Election maps, like the elections themselves, have cycles. On election night itself, it’s all about the live election maps. Now that the dust has settled on the election, it’s time for the usual round II: wherein multiple authors try to cut through the terseness of the electoral map and demonstrate that, yes, we are more or less a purple country.
These maps tend to fix three things “wrong” with the usual electoral map: first, it aggregates up all voting patterns to the state level, when we know that there are important distinctions in voting patterns in cities, suburbs, and rural areas. Second, regular electoral maps paint things pure red or blue (thanks, electoral college), but we know that there’s granularity in how strongly someplace voted one way or the other. Thirdly, regular electoral maps don’t demonstrate the massive divide in population density that this country has. The mountain states are really big, but it’s not where most of the people live.
Anyway, let’s get onto the maps that seem to be making the rounds:
First is Mark Newman’s cartograms, which are kindof an institution by this point. You should read his writeup for more maps and more background. There’s lots of ways to scale a map by attribute (cartogram): but this is the Gaster-Newman algorithm. Personally, I have a few misgivings about this map. It’s nice because, if you squint or something, you really do get the impression of the vote being split 50/50. However, if I asked you to point out Minneapolis on this map, or any other more specific spatial pattern, it’d be a challenge just because all the shapes are so darn distorted. It’s still a great map, of course, you just need other representations to help round out the story.
Second is a mapby illustrator Chris Howard, which does the usual ‘purpling’ as then overlays it all onto a map of population density. It’s striking, although I’m pining for a legend: I think the counties are more transparent based on their population, and that’s reinforced by the population density map, but I’m not entirely sure. It’s super-striking, though, and despite the ambiguous symbolization it does a fantastic job showing both big and small scale voting patterns.
Finally, we have John Nelson’s dot density solution. I will admit a personal fondness for this one. There’s a few nitpicks I have that are inherent in any dot density map (the voting in Duluth county, Minnesota is not that geographically spread out, for instance), but otherwise it does a great job of de-highlighting the plains in favor of cities, ‘purpling’ as appropriate, and demonstrating spatial patterns (notice how most cities have a Democratic-leaning center and Republican-leaning suburbs!)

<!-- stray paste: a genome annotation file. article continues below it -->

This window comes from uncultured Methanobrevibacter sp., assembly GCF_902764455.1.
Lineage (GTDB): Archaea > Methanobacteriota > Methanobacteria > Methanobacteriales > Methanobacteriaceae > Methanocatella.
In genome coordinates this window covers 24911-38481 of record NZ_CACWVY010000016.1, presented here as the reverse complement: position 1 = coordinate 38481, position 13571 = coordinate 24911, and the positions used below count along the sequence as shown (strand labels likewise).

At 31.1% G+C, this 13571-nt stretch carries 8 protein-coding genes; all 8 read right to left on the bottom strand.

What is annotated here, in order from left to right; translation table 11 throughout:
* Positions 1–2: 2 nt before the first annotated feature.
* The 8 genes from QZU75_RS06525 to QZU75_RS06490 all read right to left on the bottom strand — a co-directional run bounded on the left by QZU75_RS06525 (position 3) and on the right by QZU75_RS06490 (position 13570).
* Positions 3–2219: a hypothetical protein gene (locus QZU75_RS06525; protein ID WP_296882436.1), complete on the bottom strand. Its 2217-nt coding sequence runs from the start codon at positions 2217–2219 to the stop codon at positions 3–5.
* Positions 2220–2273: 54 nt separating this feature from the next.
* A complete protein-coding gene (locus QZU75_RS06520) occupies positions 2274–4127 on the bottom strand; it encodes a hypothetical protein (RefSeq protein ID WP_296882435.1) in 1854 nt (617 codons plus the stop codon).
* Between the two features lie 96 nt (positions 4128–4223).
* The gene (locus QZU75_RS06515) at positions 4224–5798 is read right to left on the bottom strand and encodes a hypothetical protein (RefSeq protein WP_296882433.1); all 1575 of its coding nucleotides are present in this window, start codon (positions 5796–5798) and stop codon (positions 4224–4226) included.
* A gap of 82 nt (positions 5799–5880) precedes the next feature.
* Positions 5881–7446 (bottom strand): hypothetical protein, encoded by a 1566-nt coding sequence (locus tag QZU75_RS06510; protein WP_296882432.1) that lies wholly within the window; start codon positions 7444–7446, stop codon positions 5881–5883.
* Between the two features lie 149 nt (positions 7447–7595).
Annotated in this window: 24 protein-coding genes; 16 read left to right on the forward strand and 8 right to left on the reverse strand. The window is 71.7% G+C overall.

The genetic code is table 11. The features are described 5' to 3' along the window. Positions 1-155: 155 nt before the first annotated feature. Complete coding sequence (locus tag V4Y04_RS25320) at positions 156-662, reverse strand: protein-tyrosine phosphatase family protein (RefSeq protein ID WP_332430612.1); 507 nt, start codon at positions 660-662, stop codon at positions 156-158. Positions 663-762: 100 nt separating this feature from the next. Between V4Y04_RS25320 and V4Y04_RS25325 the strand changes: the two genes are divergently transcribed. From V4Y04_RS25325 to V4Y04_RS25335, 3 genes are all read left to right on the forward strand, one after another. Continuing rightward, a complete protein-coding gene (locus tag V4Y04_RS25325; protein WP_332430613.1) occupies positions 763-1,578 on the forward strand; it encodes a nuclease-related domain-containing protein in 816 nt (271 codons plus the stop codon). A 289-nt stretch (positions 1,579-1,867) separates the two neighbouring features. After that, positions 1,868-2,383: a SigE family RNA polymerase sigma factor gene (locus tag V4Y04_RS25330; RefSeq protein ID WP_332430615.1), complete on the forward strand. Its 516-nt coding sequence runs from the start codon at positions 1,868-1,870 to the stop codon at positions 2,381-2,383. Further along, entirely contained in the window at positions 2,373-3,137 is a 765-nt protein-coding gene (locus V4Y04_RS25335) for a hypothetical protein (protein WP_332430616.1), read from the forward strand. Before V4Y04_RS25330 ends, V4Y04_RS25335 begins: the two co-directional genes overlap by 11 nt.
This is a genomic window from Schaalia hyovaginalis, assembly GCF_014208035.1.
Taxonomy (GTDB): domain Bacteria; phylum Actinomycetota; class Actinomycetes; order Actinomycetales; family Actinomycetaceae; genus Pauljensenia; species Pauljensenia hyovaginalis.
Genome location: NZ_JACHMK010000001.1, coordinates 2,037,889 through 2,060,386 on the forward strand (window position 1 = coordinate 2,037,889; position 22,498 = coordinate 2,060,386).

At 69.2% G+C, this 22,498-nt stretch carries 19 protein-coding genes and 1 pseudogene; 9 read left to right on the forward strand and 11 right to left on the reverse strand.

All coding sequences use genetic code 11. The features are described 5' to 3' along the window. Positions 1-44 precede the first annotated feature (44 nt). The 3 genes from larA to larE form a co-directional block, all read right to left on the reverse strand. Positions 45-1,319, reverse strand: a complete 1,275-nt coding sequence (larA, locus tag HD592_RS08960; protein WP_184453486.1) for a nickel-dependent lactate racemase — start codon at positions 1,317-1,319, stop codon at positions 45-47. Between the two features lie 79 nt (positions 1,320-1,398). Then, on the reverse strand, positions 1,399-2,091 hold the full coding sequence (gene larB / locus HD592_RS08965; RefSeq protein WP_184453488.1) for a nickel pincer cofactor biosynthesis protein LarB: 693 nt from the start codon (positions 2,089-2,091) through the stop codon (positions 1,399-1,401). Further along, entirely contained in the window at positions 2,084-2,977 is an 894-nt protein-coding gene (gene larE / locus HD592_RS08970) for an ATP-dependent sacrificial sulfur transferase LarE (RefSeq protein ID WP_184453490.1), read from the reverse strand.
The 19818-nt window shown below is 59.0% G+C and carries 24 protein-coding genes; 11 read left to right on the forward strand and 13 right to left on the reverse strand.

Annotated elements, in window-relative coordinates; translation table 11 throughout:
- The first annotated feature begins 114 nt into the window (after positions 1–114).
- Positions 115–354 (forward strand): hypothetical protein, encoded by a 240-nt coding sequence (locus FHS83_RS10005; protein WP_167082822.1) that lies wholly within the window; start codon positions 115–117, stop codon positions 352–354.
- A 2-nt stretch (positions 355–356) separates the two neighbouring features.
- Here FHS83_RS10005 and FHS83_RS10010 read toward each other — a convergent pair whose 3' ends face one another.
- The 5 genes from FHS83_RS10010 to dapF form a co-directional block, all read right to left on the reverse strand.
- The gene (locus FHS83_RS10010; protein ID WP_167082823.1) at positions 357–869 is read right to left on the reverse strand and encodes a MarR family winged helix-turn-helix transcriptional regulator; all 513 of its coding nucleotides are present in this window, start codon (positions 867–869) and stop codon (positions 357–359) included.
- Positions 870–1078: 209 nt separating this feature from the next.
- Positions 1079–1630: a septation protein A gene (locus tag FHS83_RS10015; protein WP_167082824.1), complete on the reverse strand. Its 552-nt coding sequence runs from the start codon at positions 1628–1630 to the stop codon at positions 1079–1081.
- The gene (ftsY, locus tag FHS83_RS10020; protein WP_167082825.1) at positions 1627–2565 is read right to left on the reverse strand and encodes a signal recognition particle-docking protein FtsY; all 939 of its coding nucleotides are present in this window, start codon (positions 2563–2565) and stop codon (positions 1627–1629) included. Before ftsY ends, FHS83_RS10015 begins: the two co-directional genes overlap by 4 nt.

One thing I want to remark on, in closing, though: these post-election maps is how often they’re described as showing the ‘true’ America, or providing ‘the full story’ of the election, and I’m pretty perturbed by that. These maps provide more information, and perhaps more intuitively than others, but I will always caution people from treating any map as undeniable gospel! These maps are awesome, but they have limitations. It’s not the fault of the designers: it’s just that the voting decisions of hundreds of millions of people nationwide is a very complex phenomenon, and you can never condense that into a pithy and perfect image.
It’s election night, and while most people are wondering about trivial things, like who’s going to be the next leader of the free world, us cartographers are interested in one much more humble thing: data visualization! Tonight is not just a race to 270 electoral votes, but also a race for your mouse clicks, as all the major news outlets deploy the most sophisticated, interactive, share-able map displays they possibly can.
So in that spirit, let’s take a closer look at some of the maps that were brought out this year. Don’t forget you can click any of the thumbnails to be taken to actual maps! Unless their links have decayed overnight, which is an all-too-real possibility.
Huffington Post offers our first unique data widget of the night. You might miss it: you have to click on a state to pull it up. But that info window offers some things nobody else does. First, an examination of the propensity for voter suppression in each state. Second, a plot of each county according to its lean in both this and the previous election. A county moving south of the diagonal signals a Republican-wise shift, and moving north of it indicates a Democrat-wise one. Ergo: the flatter the trendline, the more divisive that state has become, or vice-versa.
USA Today’s map is stately for sure. In fact, I think this is my favorite of all the election maps in terms of pure design. I love the visual parsimony of it (Free of visual clutter! Responsive web design, so no scrolling needed! Live ticker feed!), but otherwise there’s not too much to remark on. One thing though: it’s one of the few maps to represent ‘leaning’ using a texture (those diagonal hashy lines), instead of color. I honestly have no assumptions about which representation works better, but it’s one of the few ways where the various maps differ in terms of symbology.
The Wall Street Journal is the other map opting to use texture for leaning states. Other than that, there seems to be some interesting info available if you want to drill down state-by-state, but for whatever reason (server load? regular ol’ bugginess?), I can’t get them to work. I do also want to call attention to the bivariate symbology used on the electoral vote counter. The height of each block represents the margin of that candidate’s victory in the state, while its width is its amount of electoral votes. As you might be able to reason out, a sizable chunk of Obama’s electoral victories came from states with a very narrow margin of victory. And the bluest state in the nation continues to be not a state at all: the District of Columbia. One more note: maybe I just failed to notice this functionality in the other maps but the Wall Street Journal’s is the only slippy map in the list. That is, you can freely pan and zoom on this map by using your scroll wheel and then clicking and dragging.